Journal of Indo-Pacific Affairs Articles

Tag: Indo-Pacific
  • Volume 03 Issue 3 - Fall 2020

    Volume 03 Issue 3 - Fall 2020

  • All Quiet on the Eastern Front?: Japan and Russia’s Territorial Dispute

    Through a two-level game analysis of Japan and Russia's territorial dispute, this article argues that while the elite circumstances have never been better to resolve this dispute, popular forces remain significantly divisive, such that the status quo over the Northern Territories will remain in place.
  • India’s Indian Ocean Region Strategy

    The rise of China across the maritime region has compelled nations (including India) to reshape their maritime strategies. This commentary aims at looking at the geostrategic importance of the Indian Ocean Region for India, China’s presence in the region, and counterbalance strategies.
  • Confronting China’s Maritime Expansion in the South China Sea: A Collective Action Problem

    This article argues that a collective action problem impedes the United States and its allies and partners from effectively confronting China in the South China Sea. The problem is that the United States, as a great power, can provide appropriate security goods for Vietnam, the Philippines, Malaysia, and Indonesia to block creeping maritime encroachment by China.
  • Avoiding Thucydides’ Trap in the Western Pacific through the Air Domain

    Since the fall of the Soviet Union, the United States has arguably exercised the most powerful global military imbalance the world has ever seen. This domination; however, is perceived to be fading in the wake of a new possible contender. The tension and likelihood of conflict between the United States and the People’s Republic of China has risen in recent decades. The inevitability of conflict has taken root in many academic and strategic forums. The term “Thucydides’ Trap” has echoed in many discussions among leading strategic, military, intelligence, and political science analysts.
  • The United States and South Korea in the Indo-Pacific after COVID-19

    To illustrate why South Korea should be crucial in US Indo-Pacific policy after the pandemic, this article first outlines the limitations to Seoul’s participation under the current US approach and how South Korea’s contributions toward the same goals as the United States are currently undervalued. It then outlines why the needed changes to the US regional approach after the coronavirus will be most effectively pursued by greater cooperation with South Korea—or at the very least better recognizing Seoul’s positive role in the region.
  • Terrorism in the Indo-Pacific: The Year Gone By and the Road Ahead

    Globally, terrorism has been on the decline since peaking in 2014, the year that the Islamic State (ISIS) declared its “caliphate” in the Middle East. Nevertheless, terrorism levels are still approximately double what they were a decade ago and around five times what they were in 2001. The Indo-Pacific region, which encompasses most of Asia, as well as North America, Australasia, Oceania, and parts of South America, consistently experiences some of the highest rates of terrorism in the world, and 2019 was no exception. This article, though by no means an exhaustive account, provides a roughly chronological overview of significant terrorist activities in the Indo-Pacific during the past year, with a particular focus on South and Southeast Asia. This is followed by several important advances in counterterrorism (CT). The article concludes by considering what these, and other developments, may portend for the future.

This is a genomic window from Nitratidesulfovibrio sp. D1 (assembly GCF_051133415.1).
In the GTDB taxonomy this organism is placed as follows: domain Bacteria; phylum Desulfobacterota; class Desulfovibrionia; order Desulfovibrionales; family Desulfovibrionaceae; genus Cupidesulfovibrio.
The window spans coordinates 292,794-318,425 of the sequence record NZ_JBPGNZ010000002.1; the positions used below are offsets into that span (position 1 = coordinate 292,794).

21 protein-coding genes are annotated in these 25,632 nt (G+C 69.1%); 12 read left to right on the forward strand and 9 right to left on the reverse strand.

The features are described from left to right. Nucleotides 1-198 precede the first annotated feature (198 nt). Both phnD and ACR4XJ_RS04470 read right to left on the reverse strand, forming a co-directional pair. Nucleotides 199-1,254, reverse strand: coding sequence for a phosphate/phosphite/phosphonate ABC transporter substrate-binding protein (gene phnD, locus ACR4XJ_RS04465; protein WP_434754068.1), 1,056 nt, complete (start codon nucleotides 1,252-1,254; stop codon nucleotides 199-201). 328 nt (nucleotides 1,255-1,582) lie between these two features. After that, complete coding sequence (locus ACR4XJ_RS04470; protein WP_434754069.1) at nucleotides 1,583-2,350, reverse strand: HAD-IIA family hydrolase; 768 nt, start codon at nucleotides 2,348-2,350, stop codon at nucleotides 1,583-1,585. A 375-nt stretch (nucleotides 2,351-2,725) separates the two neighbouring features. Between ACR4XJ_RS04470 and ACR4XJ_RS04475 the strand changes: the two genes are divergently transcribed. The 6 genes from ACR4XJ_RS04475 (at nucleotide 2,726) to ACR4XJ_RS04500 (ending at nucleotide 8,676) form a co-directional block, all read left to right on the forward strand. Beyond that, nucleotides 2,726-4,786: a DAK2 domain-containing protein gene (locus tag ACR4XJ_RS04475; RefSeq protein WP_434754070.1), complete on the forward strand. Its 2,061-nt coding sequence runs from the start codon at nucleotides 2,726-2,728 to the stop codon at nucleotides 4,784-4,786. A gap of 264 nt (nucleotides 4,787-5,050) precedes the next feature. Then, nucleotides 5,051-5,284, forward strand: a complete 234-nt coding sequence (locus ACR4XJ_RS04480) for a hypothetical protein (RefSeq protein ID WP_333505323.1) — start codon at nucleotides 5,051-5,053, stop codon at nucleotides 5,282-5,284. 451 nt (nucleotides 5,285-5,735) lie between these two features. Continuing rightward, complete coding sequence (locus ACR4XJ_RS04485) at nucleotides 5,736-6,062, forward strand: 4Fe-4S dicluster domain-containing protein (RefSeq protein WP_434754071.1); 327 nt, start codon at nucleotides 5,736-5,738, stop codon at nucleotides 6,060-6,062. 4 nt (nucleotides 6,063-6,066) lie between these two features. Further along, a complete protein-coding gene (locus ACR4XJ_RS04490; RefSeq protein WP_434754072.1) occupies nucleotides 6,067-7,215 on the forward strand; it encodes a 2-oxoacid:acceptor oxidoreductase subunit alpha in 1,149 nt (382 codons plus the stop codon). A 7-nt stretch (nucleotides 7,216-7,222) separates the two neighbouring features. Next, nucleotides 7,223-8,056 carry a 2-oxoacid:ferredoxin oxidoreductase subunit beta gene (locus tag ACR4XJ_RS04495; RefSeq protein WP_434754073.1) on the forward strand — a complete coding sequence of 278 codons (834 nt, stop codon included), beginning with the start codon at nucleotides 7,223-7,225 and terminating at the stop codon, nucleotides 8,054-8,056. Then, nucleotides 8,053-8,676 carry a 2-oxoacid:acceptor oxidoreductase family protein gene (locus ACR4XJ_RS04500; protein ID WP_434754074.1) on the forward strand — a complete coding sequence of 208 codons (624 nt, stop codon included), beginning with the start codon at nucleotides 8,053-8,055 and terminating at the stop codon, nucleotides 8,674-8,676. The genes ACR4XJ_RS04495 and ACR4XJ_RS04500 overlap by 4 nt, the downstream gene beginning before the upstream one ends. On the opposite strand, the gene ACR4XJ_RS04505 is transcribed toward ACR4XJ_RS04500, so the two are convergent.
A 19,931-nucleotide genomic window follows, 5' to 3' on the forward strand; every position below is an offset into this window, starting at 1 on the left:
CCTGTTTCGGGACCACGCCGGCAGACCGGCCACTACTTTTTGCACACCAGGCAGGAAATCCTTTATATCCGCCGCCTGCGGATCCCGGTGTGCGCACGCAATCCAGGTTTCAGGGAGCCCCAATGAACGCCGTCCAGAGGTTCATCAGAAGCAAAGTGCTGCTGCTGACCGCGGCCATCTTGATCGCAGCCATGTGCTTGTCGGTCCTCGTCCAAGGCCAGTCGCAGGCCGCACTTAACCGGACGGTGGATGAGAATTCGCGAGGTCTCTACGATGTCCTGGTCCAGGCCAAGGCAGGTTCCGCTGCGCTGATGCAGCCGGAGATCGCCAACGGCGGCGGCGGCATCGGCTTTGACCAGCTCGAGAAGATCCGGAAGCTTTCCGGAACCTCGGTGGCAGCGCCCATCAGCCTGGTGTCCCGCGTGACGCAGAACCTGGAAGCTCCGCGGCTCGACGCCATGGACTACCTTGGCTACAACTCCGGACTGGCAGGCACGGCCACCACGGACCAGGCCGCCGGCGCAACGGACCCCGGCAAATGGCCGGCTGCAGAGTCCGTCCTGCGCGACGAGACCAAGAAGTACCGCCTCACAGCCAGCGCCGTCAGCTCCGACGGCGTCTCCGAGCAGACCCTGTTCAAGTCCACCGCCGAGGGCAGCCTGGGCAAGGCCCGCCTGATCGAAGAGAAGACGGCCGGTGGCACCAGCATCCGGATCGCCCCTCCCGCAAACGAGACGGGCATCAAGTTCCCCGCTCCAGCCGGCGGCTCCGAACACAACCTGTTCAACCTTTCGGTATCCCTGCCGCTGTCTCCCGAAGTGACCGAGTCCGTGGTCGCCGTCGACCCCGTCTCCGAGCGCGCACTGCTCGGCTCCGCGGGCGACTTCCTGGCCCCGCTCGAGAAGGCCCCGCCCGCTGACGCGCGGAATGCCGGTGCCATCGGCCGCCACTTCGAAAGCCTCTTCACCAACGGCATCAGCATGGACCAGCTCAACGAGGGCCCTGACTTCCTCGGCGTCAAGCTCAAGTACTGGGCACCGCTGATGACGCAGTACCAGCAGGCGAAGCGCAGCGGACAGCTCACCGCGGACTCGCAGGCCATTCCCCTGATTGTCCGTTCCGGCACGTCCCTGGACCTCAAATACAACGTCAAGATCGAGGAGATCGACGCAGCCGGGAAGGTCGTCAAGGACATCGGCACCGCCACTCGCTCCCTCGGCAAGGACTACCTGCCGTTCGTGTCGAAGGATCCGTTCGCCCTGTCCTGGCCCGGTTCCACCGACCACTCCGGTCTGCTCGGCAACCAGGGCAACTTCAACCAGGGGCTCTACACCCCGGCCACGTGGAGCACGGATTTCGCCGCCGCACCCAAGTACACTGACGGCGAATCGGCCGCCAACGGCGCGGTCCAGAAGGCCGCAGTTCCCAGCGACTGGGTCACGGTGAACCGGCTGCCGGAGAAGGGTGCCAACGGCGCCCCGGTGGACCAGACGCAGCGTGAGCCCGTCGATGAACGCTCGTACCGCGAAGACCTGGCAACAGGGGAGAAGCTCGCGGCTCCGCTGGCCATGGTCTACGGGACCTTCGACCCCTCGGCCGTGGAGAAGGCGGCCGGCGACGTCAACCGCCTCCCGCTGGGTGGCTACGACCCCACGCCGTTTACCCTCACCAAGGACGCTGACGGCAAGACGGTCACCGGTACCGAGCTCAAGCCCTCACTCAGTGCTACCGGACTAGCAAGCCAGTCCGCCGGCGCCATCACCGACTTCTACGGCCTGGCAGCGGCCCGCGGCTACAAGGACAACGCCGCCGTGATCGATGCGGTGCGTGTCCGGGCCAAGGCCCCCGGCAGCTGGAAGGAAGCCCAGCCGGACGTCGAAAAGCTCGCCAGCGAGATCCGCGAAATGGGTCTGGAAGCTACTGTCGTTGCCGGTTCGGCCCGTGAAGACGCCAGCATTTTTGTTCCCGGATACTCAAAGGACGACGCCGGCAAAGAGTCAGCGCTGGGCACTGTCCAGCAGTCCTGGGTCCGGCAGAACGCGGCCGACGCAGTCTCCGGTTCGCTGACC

• Volume 03 Issue 2 - Summer 2020

    Volume 03 Issue 02 - Summer 2020

  • Demystifying the Indo-Pacific Theater

    The Indo-Pacific Theater by-and-large, is a mystery to many. The focus of our nation and our Department of Defense (DOD) has long been oriented toward Europe, and more recently the Middle East, so that few Americans understand and appreciate the significance of the Indo-Pacific.
  • Australia in an Age of Strategic Competition

    Senator Linda Reynolds is the Australian Minister of Defence. This senior-leader perspective is derived from her 13 June 2019 speech at the Australian Strategic Policy Institute’s International Conference: War in 2025. For a full version of the speech, please visit the Australian Department of Defence website:


The views and opinions expressed or implied in JIPA are those of the authors and should not be construed as carrying the official sanction of the Department of Defense, Air Force, Air Education and Training Command, Air University, or other agencies or departments of the US government or their international equivalents. See our Publication Ethics Statement.